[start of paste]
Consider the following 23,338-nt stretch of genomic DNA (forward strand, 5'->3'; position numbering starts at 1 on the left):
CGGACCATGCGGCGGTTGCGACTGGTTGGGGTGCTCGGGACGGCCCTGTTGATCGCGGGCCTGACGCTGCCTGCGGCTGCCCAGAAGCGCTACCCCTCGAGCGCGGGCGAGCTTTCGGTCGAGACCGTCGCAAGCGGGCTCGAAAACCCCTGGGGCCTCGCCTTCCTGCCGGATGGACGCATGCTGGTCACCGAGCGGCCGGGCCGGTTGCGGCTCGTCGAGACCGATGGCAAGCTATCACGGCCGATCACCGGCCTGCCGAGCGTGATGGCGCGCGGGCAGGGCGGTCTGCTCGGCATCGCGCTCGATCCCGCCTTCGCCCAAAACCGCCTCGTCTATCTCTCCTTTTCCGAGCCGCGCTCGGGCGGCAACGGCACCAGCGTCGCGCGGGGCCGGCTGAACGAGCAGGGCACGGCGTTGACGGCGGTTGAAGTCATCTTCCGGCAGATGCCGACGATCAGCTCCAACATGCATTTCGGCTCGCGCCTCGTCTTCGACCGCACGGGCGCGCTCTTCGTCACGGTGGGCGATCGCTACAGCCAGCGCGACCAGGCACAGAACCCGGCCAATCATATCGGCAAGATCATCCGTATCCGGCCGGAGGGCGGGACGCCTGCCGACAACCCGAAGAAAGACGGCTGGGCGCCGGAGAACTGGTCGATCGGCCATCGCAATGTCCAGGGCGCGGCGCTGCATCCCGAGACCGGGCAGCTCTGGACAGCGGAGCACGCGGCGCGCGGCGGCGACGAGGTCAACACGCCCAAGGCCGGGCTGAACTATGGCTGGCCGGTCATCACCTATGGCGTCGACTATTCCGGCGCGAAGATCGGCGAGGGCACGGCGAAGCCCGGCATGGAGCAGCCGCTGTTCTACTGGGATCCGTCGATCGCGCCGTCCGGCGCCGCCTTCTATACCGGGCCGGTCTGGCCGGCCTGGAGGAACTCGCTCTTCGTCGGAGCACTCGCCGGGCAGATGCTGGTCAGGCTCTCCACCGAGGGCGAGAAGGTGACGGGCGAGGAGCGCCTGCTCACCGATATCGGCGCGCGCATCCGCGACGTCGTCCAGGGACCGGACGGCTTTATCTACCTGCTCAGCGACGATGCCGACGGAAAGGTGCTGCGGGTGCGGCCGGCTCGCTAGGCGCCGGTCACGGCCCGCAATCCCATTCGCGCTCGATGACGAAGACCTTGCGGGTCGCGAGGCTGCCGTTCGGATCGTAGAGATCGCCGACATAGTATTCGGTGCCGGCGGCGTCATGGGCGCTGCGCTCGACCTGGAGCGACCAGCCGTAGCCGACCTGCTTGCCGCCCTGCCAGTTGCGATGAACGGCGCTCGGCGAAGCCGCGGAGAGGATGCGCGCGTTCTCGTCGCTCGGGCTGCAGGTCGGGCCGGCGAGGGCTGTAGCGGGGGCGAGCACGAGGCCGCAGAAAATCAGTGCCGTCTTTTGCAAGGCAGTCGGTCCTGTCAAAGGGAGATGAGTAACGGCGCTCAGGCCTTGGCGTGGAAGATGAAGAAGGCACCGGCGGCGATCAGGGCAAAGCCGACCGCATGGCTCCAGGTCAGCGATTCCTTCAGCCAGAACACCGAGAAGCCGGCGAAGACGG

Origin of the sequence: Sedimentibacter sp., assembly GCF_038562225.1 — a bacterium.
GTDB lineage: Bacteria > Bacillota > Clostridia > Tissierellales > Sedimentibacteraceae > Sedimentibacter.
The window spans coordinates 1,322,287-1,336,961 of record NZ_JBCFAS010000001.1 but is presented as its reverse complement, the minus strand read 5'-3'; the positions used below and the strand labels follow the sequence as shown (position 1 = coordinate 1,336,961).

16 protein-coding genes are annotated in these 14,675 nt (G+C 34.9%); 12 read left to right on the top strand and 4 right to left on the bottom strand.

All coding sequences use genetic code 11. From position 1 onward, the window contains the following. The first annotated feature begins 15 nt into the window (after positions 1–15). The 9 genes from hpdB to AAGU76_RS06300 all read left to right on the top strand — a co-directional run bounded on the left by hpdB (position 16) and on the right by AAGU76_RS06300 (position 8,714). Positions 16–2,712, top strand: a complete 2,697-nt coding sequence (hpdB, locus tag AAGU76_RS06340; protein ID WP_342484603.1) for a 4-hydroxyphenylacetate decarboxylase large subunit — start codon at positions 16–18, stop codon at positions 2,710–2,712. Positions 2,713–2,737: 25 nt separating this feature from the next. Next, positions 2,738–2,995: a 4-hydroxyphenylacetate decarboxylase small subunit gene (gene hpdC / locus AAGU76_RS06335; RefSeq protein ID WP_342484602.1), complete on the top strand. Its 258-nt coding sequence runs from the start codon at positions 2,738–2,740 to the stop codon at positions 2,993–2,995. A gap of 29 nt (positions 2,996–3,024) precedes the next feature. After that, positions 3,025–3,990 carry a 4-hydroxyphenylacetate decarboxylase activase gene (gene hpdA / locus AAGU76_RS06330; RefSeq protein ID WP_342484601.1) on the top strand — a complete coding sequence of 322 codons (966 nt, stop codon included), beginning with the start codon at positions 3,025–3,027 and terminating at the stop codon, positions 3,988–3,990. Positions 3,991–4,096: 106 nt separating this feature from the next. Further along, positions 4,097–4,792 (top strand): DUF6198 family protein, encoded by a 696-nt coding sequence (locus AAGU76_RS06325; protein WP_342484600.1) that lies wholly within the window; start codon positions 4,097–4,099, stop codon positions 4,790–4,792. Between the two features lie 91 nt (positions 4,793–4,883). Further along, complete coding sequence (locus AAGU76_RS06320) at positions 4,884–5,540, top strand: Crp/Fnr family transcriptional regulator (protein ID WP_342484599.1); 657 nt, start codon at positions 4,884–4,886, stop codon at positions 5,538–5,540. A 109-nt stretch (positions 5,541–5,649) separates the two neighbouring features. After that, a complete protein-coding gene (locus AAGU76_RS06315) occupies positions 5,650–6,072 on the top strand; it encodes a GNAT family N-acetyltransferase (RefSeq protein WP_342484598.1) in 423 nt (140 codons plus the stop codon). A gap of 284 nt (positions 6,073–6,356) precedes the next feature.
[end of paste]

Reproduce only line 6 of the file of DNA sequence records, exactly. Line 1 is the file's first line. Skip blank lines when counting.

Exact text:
16 protein-coding genes are annotated in these 14,675 nt (G+C 34.9%); 12 read left to right on the top strand and 4 right to left on the bottom strand.